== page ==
G.R. No. 113032, 21 August 1997
Private respondents, Ricardo T. Salas, Salvador T. Salas, Soledad Salas-Tubilleja, Antonio S. Salas, and Richard S. Salas, belonging to the same family, are the majority and controlling members of the Board of Trustees of Western Institute of Technology, Inc. (WIT), a stock corporation engaged in the operation, among others, of an educational institution. According to Homero L. Villasis, Dimas Enriquez, peston F. Villasis, and Reginald F. Villasis, the minority stockholders of WIT, sometime in June 1986 in the principal office of WIT, a Special Board Meeting was held.
In attendance were other members of the Board including Reginald Villasis. Prior to said Special Board Meeting, copies of notice thereof, dated 24 May 1986, were distributed to all Board Members. The notice allegedly indicated that the meeting to be held on 1 June 1986 included Item 6 which states that “Possible implementation of Art. III, Sec. 6 of the Amended By-Laws of Western Institute of Technology, Inc. on compensation of all officers of the corporation.”
In said meeting, the Board of Trustees passed Resolution 48, series 1986, granting monthly compensation to Salas, et. al. as corporate officers retroactive 1 June 1985, in the following amounts:
“Chairman 9,000.00/month, Vice Chairman P3,500.00/month, Corporate Treasurer P3,500.00/month and Corporate Secretary P3,500.00/month, retroactive June 1, 1985 and the ten percentum of the net profits shall be distributed equally among the ten members of the Board of Trustees. This shall amend and supercede any previous resolution.”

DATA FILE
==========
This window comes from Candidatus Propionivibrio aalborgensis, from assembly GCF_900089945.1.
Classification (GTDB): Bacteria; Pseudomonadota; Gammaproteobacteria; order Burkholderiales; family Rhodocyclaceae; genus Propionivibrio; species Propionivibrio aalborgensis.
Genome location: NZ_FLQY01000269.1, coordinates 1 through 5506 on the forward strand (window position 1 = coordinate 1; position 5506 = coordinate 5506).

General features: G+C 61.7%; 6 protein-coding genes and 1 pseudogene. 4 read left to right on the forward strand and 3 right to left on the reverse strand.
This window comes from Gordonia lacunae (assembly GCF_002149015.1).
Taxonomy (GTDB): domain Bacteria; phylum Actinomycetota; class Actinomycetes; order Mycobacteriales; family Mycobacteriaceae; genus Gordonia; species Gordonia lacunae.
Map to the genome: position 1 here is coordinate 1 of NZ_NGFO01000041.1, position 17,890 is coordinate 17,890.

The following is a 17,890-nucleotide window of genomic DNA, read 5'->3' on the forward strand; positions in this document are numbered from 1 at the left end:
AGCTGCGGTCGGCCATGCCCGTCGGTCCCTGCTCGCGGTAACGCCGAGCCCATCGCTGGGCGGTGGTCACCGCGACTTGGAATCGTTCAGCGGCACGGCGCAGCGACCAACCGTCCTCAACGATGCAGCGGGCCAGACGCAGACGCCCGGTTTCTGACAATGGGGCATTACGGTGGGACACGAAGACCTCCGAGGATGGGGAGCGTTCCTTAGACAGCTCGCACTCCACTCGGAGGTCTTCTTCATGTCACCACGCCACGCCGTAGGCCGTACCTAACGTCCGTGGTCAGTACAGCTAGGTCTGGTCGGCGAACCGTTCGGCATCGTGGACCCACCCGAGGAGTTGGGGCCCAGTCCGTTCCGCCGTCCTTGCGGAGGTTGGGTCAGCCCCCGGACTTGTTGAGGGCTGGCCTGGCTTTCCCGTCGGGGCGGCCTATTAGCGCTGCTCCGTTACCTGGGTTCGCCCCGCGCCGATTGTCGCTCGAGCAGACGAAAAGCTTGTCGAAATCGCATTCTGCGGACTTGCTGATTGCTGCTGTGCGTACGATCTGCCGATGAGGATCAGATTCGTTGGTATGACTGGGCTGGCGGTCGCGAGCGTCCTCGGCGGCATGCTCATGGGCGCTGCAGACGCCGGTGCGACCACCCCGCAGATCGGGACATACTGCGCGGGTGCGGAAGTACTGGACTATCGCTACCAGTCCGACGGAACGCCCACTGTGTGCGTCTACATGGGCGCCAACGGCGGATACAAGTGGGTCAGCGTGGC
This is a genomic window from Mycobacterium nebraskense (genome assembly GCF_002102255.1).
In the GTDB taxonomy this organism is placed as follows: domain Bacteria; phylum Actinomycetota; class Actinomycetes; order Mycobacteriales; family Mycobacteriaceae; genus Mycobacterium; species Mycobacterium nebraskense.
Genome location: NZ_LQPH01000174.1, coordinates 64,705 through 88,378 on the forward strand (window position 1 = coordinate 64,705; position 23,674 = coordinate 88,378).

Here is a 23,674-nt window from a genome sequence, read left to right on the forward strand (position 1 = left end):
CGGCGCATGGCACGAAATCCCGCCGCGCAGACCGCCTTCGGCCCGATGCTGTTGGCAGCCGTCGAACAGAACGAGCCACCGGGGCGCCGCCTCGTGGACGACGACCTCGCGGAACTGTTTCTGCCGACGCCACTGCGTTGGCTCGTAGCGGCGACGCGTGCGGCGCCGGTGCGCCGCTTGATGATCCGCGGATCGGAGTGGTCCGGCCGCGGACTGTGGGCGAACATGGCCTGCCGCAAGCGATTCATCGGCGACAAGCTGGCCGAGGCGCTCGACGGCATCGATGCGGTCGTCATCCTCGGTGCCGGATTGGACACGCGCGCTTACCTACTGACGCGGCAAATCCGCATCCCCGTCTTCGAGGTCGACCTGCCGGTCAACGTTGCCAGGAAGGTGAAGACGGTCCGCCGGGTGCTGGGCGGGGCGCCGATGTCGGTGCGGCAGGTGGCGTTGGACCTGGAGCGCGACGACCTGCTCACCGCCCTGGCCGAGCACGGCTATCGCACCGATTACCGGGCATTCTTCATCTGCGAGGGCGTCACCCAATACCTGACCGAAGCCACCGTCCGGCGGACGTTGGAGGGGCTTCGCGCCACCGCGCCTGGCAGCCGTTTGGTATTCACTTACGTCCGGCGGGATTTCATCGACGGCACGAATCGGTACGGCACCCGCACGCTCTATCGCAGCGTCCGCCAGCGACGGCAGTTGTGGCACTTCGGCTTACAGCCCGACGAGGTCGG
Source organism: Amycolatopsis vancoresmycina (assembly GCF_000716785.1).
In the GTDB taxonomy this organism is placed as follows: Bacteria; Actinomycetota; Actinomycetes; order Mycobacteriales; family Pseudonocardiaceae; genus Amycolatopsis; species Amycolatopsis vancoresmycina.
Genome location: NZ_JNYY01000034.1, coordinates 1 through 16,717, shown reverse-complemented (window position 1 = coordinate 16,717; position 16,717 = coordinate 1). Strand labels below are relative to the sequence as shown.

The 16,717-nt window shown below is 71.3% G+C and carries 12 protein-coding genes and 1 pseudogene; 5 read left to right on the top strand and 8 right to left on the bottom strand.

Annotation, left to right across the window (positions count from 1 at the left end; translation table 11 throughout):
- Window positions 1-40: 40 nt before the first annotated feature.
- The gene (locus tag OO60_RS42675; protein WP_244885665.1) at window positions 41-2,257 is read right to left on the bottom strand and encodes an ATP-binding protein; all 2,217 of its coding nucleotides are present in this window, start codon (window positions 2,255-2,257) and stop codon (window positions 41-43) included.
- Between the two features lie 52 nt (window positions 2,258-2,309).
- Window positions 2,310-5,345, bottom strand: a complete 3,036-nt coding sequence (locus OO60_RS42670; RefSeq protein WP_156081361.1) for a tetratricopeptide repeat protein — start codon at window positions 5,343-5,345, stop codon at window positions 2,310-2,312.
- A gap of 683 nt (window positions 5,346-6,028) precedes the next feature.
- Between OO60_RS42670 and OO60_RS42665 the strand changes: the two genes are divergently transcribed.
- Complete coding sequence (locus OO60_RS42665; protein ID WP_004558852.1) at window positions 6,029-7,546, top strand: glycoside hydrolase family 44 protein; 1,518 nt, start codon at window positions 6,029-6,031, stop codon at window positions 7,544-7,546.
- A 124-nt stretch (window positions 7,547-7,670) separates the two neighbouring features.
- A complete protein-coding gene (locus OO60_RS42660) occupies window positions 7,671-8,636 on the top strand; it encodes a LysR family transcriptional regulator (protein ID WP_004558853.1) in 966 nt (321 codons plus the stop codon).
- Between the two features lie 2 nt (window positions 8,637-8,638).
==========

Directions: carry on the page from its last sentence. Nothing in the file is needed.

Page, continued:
On 13 March 1991, Homero Villasis, Preston Villasis, Reginald Villasis and Dimas Enriquez filed an affidavit-complaint against Salas, et. al. before the Office of the City Prosecutor of Iloilo, as a result of which 2 separate criminal informations, one for falsification of a public document under Article 171 of the Revised Penal Code and the other for estafa under Article 315, par. 1(b) of the RPC, were filed.
The charge for falsification of public document was anchored on Salas, et. al.’s submission of WIT’s income statement for the fiscal year 1985-1986 with the Securities and Exchange Commission (SEC) reflecting therein the disbursement of corporate funds for the compensation of Salas, et. al. based on Resolution 4, series of 1986, making it appear that the same was passed by the board on 30 March 1986, when in truth, the same was actually passed on 1 June 1986, a date not covered by the corporation’s fiscal year 1985-1986 (beginning May 1, 1995 and ending April 30, 1986).
Thereafter, trial for the two criminal cases (Criminal Cases 37097 and 37098), was consolidated. After a full-blown hearing, Judge Porfirio Parian handed down a verdict of acquittal on both counts dated 6 September 1993 without imposing any civil liability against the accused therein. Villasis, et. al. filed a Motion for Reconsideration of the civil aspect of the RTC Decision which was, however, denied in an Order dated 23 November 1993. Villasis, et. al. filed the petition for review on certiorari.